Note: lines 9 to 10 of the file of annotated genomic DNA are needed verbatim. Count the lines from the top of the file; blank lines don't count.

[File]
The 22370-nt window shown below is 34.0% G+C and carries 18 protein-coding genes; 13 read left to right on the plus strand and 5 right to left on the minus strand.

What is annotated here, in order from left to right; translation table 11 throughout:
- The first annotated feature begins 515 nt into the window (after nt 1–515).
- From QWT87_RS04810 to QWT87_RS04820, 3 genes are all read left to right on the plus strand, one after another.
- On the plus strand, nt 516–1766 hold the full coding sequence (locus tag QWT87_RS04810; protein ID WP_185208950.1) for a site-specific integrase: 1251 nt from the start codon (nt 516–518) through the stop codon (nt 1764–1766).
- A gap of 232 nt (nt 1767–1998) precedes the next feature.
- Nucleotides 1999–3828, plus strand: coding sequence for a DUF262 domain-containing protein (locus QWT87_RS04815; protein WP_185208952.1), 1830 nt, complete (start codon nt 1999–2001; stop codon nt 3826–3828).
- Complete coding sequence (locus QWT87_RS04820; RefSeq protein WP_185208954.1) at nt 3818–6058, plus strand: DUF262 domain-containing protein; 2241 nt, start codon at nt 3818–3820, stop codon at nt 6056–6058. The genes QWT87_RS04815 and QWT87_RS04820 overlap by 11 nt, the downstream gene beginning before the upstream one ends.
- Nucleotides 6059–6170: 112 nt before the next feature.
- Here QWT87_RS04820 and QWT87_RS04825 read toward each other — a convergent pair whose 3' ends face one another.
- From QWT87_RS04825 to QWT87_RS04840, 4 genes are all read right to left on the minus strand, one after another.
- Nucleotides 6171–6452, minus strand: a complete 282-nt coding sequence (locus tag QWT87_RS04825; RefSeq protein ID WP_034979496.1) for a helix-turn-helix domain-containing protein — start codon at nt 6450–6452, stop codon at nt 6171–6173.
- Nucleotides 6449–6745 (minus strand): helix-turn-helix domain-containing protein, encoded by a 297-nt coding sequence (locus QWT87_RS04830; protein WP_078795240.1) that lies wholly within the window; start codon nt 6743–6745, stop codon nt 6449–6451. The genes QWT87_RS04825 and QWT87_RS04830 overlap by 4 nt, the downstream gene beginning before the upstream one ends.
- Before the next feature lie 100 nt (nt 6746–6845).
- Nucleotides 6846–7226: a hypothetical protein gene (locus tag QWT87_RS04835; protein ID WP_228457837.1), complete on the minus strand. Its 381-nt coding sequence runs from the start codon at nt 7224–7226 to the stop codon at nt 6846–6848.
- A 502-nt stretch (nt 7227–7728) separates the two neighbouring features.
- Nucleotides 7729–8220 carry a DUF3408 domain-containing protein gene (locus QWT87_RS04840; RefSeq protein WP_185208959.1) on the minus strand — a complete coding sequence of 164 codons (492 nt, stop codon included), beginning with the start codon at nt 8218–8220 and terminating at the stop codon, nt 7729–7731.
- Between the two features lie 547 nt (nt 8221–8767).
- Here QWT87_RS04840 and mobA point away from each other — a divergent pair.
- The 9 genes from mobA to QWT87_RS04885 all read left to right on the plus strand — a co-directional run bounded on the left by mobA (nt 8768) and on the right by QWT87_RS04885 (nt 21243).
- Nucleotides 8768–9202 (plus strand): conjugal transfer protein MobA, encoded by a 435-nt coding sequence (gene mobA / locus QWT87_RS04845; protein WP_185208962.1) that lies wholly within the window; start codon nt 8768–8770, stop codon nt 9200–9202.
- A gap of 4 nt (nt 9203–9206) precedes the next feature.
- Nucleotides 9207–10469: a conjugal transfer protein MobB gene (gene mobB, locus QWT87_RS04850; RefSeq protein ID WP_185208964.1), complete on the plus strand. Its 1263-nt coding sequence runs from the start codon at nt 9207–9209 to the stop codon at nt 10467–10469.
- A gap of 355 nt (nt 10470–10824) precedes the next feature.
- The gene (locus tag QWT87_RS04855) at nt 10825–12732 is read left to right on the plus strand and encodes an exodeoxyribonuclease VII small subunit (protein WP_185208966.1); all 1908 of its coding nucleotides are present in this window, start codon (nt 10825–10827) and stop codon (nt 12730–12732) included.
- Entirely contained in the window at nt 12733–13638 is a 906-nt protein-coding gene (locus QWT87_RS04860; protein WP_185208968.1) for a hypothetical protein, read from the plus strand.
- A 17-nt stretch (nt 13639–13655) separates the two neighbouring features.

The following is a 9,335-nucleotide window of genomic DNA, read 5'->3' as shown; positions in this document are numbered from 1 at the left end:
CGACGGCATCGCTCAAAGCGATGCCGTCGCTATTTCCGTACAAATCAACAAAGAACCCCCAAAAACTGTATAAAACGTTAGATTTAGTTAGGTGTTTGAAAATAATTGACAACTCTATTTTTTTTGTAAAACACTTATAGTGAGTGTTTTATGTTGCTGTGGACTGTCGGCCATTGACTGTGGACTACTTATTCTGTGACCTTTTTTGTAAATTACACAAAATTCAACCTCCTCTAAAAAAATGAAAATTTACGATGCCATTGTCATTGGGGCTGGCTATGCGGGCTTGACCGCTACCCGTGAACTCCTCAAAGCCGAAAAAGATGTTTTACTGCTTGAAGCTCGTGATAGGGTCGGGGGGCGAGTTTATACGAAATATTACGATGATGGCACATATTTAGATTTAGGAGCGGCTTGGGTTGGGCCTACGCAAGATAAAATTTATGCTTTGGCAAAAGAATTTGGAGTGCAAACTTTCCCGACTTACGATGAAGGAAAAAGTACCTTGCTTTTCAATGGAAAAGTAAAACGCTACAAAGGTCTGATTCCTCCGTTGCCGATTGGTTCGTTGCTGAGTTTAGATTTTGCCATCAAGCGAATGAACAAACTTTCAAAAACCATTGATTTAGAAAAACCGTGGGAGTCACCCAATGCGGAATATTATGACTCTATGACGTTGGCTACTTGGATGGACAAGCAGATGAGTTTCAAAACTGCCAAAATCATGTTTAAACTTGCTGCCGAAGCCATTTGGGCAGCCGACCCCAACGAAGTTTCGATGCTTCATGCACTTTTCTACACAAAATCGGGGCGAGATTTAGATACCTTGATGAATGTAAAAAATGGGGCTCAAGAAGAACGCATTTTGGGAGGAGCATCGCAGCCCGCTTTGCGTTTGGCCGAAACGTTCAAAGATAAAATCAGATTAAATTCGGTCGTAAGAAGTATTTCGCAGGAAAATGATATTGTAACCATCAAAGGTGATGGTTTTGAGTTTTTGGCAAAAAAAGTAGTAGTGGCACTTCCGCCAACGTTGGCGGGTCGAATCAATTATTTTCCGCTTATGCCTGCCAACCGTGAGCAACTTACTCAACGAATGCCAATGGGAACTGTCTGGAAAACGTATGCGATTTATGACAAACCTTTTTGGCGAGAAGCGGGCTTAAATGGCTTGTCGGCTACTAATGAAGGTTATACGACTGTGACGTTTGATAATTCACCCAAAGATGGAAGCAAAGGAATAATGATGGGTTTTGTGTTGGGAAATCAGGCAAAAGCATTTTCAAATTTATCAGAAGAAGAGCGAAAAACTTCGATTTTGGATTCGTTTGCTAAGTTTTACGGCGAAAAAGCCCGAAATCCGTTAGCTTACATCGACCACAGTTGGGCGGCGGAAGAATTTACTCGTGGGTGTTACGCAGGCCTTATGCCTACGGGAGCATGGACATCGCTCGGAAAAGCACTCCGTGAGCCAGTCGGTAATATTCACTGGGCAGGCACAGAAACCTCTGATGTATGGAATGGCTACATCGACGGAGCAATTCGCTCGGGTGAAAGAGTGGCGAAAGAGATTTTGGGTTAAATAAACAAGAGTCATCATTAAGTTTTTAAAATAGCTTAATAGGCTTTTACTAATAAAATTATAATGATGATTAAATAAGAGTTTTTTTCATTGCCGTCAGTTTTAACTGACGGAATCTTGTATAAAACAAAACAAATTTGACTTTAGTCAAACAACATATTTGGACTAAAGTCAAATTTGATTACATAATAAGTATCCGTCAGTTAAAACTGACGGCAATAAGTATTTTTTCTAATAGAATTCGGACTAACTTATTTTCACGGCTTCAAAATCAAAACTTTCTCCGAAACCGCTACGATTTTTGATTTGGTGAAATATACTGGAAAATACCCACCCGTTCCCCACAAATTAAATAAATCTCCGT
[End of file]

- Nucleotides 6059–6170: 112 nt before the next feature.
- Here QWT87_RS04820 and QWT87_RS04825 read toward each other — a convergent pair whose 3' ends face one another.